There is a need for a positive view of policing in Northern Ireland based on an accredited human rights policing system with the officers known by the their names in the community, the Deputy Chief Constable of the PSNI Judith Gillespie told a meeting of the AEJ (Friday, March 29th). And the focus of this aim should not be diverted by events, no matter how tragic, she said.

Speaking at her last official event before retirement, the Deputy Chief Constable said there had been huge changes in Northern Ireland during her time in the force and, in particular, during her last 10 years as a serving senior officer. She had never thought she would she the day when, for example, the Queen would come to Dublin and say some words in the Irish language, Northern Ireland would host the G8 Summit or Londonderry would be the EU City of Culture.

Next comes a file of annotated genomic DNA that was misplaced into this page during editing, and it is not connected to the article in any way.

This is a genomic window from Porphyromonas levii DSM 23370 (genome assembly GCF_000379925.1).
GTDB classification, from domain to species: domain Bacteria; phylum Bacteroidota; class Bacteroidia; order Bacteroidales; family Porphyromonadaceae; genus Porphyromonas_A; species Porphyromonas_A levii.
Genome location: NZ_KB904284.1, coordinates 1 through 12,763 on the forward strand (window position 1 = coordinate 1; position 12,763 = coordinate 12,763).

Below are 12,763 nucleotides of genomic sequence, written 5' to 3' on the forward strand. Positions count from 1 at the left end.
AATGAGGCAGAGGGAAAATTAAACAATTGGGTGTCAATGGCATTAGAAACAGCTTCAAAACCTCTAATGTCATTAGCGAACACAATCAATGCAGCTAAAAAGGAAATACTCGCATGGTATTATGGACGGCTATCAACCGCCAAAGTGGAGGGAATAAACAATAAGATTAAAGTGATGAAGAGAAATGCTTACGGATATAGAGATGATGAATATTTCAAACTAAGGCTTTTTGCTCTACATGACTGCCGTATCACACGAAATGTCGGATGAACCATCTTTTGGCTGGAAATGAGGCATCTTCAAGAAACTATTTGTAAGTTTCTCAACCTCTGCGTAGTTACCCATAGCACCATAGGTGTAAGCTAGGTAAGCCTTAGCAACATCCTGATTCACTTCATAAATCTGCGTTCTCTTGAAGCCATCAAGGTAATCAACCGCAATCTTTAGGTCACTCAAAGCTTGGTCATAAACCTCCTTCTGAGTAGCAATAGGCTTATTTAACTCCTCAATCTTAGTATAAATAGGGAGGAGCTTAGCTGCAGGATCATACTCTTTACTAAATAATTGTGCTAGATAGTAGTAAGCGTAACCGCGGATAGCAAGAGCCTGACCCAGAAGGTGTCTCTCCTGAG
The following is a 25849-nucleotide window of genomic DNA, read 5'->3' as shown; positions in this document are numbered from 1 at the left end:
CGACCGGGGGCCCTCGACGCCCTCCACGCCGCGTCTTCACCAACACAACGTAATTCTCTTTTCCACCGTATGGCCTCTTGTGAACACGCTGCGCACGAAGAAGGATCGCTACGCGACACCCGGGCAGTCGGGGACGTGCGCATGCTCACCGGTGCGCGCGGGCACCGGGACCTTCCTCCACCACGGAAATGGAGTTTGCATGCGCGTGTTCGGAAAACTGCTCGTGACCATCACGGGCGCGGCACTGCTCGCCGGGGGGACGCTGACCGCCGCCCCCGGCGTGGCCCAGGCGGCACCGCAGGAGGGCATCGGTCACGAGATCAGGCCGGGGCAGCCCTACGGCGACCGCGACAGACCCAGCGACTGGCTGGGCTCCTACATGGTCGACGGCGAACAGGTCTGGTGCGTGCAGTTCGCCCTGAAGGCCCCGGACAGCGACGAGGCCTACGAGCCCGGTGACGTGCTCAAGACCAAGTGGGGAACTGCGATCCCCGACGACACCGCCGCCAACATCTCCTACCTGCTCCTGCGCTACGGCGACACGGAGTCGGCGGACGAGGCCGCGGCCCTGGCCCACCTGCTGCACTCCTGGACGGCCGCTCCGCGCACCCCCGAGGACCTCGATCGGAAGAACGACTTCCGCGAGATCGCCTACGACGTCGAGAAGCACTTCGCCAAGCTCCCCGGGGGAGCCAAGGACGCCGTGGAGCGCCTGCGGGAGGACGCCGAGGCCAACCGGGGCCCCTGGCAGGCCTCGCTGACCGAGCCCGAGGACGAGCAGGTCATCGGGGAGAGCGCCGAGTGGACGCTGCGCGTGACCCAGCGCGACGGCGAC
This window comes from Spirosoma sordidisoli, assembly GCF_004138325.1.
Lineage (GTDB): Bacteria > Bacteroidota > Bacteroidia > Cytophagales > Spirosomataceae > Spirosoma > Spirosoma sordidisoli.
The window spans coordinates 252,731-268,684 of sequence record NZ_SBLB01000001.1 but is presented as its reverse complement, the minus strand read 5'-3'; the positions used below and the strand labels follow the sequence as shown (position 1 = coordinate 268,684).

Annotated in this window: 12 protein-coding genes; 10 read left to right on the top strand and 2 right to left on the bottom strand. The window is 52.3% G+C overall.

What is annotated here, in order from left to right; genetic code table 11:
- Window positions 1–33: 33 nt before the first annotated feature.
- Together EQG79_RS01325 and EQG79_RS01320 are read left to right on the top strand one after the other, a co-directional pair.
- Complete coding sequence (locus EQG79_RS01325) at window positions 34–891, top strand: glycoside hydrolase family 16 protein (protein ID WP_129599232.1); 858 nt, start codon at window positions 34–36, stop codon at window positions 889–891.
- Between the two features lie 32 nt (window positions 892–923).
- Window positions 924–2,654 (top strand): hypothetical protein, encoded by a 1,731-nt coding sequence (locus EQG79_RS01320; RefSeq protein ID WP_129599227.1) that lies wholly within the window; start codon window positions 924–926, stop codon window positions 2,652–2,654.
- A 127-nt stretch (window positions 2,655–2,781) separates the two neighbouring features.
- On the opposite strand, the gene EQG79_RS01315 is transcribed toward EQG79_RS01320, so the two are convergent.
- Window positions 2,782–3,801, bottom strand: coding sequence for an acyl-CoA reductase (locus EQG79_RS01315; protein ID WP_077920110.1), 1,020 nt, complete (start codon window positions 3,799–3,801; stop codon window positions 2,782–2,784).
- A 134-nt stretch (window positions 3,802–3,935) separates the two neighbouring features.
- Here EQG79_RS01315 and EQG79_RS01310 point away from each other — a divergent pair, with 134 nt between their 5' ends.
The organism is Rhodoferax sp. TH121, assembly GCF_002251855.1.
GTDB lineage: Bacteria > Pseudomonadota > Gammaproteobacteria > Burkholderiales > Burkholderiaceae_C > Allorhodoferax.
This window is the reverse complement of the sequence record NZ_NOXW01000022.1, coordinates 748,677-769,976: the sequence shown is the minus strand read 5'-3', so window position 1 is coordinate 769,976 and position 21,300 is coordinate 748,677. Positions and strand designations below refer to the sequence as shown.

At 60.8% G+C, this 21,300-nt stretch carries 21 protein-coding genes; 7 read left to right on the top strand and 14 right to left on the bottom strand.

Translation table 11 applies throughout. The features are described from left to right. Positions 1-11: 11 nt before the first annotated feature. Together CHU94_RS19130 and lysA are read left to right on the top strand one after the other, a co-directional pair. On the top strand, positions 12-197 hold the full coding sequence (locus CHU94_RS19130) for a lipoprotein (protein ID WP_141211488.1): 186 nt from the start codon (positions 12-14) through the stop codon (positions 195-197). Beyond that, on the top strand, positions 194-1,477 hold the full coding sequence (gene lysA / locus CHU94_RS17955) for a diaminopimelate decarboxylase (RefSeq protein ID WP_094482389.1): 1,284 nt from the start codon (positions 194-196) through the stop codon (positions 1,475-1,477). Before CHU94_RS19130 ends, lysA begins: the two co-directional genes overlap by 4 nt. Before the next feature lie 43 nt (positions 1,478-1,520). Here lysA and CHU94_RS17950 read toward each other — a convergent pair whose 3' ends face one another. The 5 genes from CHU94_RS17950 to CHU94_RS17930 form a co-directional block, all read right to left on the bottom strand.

Confidence in the policing system, she said was vital if it was to succeed long term and there has to be equality and respect for all. In order to succeed, leaders have to visible and one can’t lead if you are silent and not seen she emphasised.

But there continues to be many difficulties, she said. The current Northern Ireland criminal system was not designed to handle 3,000 unsolved investigations, for example.

On a personal level, she said she had been the victim of insidious and very offensive insults on social media but she was not deflected by these. On the contrary, she is a fan of social media and said the PSNI has 250,000 followers on Facebook and Twitter.

She said she followed the five ‘Fs’ of Faith, Friends, Family, Fitness and Fun which she found to be a good philosophy for life and while she was returning to be a civilian again, she still had much more to give to society.

And she quoted the advice of Shakespearean character Polonius to his son Laertes in Hamlet: “To thine own self be true” (Hamlet, Act 1, scene 3)

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